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Is it better to run a VM on a dual core hyperthreaded machine as a four core or as a two core VM.

The hyperthreaded 'virtual' cores are not as fast as the real cores. Does this effect the VM?

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up vote 2 down vote accepted

You don't mention a hypervisor but whichever you're dealing with be careful to not needlessly over-allocate vCPUs - the reason is that the hypervisor won't allow the VM to execute ANY code until ALL of the assigned vCPUs are ready - this means that your VM can be sat around for huge amounts of time - just assign what you need, it's easy to add later.

Oh and as for your question, if you have the choice always allocate the cores and threads in correct proportion to your actual host hardware - i.e. in this case give it two core with four threads, not four cores or four threads - modern guest tools will know how best to utilise these if described more accurately.

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The scheduling problem can cause significant stalling in VM's but it's not quite as strict as this on all Hypervisors. ESX V3 introduced a more relaxed co-scheduling behaviour (… ) which allows some amount of skew between vCPU's. The general principle still applies though - avoid adding extra vCPU's unless absolutely necessary because they make scheduling harder. – Helvick May 6 '10 at 22:37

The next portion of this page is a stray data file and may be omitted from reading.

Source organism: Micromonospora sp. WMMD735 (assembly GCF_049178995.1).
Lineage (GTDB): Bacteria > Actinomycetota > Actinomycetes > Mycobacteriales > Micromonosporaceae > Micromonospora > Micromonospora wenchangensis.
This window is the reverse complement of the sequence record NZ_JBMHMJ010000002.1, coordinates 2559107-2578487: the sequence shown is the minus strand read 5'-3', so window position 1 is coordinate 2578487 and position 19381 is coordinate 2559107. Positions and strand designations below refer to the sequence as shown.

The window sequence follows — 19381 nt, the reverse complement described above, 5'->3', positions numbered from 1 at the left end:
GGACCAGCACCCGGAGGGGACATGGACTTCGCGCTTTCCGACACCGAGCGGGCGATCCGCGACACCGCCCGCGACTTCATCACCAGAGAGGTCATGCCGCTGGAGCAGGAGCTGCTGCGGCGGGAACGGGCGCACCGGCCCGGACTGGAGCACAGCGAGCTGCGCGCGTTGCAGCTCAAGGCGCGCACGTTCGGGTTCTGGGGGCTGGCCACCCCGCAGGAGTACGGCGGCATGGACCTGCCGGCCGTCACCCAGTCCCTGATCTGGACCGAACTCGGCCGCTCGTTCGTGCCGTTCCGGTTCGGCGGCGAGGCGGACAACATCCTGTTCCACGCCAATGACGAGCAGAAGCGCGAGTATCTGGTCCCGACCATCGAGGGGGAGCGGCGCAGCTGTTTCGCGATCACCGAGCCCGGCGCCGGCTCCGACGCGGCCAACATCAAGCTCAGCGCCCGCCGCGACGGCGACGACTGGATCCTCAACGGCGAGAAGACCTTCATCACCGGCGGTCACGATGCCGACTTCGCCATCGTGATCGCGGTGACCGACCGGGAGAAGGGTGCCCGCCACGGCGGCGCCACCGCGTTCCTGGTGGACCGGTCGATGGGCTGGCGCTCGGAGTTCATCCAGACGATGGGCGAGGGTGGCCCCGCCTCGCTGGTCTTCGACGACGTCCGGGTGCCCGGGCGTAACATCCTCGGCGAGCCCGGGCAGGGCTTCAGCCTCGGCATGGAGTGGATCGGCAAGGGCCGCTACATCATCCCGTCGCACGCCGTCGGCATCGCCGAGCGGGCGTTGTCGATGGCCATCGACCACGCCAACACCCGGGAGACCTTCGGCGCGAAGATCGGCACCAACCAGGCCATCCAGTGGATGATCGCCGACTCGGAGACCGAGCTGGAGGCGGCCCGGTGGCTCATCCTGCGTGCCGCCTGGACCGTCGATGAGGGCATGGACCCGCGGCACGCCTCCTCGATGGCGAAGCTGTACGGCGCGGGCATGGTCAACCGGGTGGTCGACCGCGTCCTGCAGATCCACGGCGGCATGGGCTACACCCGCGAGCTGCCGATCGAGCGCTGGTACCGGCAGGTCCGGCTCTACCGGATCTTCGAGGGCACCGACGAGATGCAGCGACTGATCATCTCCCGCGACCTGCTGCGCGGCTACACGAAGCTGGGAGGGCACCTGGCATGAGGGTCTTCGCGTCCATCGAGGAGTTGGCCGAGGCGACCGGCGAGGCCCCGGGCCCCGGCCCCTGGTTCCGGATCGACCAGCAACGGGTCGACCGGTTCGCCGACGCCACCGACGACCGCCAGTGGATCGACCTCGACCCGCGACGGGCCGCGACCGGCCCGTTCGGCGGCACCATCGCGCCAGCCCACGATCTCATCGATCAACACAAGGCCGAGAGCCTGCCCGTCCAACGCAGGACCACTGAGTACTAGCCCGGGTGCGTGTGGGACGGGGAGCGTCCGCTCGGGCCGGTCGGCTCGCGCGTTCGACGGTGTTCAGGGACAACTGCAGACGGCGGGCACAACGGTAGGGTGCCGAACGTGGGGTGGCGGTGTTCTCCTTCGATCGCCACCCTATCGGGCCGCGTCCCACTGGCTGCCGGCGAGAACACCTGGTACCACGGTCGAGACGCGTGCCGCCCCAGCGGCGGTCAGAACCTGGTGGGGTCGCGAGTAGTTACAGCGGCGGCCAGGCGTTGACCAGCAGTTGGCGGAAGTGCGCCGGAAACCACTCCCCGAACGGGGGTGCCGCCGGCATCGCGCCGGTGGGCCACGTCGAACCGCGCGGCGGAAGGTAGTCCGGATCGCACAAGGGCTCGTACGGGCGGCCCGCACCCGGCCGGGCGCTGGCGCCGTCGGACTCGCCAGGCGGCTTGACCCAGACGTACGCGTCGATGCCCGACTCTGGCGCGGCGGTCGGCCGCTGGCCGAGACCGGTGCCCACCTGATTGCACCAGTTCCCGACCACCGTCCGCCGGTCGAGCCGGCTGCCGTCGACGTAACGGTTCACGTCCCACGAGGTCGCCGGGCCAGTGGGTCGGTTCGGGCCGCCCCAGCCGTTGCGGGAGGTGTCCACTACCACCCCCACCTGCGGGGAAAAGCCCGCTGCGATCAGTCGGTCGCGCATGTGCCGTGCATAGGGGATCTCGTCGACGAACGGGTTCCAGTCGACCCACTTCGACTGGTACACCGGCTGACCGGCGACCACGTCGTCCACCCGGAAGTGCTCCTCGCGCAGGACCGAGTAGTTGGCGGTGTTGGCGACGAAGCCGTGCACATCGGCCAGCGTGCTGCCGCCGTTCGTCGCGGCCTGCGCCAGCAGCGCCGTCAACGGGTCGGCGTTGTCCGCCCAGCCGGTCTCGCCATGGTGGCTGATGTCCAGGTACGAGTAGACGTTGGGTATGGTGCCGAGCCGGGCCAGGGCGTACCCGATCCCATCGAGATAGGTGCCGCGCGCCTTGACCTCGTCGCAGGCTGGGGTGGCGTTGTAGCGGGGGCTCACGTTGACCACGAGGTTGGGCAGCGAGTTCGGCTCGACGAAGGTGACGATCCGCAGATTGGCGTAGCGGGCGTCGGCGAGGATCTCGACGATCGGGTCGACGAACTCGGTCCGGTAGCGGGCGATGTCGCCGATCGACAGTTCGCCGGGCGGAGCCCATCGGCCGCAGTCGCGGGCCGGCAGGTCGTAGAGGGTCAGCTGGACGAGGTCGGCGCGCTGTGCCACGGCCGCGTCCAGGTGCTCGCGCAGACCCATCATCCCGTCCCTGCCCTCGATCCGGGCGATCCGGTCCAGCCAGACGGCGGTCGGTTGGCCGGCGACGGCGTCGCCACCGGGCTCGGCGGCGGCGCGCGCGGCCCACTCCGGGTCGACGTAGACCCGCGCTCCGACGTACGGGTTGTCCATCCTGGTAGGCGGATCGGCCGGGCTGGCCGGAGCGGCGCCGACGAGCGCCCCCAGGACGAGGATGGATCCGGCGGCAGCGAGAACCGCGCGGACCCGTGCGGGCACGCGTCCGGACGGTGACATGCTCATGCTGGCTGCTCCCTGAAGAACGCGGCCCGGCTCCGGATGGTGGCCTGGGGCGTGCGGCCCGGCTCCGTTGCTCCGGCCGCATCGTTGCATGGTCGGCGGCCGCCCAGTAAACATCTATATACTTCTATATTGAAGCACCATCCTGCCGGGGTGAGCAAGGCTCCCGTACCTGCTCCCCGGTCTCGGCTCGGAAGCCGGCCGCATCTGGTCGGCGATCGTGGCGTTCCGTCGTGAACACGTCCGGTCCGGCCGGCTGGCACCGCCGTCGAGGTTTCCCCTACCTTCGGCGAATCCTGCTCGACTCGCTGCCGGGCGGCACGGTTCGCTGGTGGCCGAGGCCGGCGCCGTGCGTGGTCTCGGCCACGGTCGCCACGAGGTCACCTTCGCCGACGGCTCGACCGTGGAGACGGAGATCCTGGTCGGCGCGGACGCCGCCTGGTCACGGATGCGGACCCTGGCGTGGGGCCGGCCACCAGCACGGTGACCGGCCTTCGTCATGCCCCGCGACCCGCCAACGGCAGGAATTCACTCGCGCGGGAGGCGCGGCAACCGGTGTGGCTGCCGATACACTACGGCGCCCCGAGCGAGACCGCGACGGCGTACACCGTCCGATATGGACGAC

@Chopper3 Can you tell me how I can allocate 1 VCPU and 2 threads to a KVM virtual machine? – Nickolai Leschov May 4 '14 at 0:26

The same as running an application on a physical machine with hyperthreading, the answer depends on the application, and sometimes even more on how the application is used. With MS SQL Server, for instance, some databases benefit hugely from hyperthreading, and some perform worse.

Best thing to do is try it both ways if possible, establish some benchmarks and see what real world results are.

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The answer depends a lot on which hypervisor, too. – Jake Oshins May 6 '10 at 22:19

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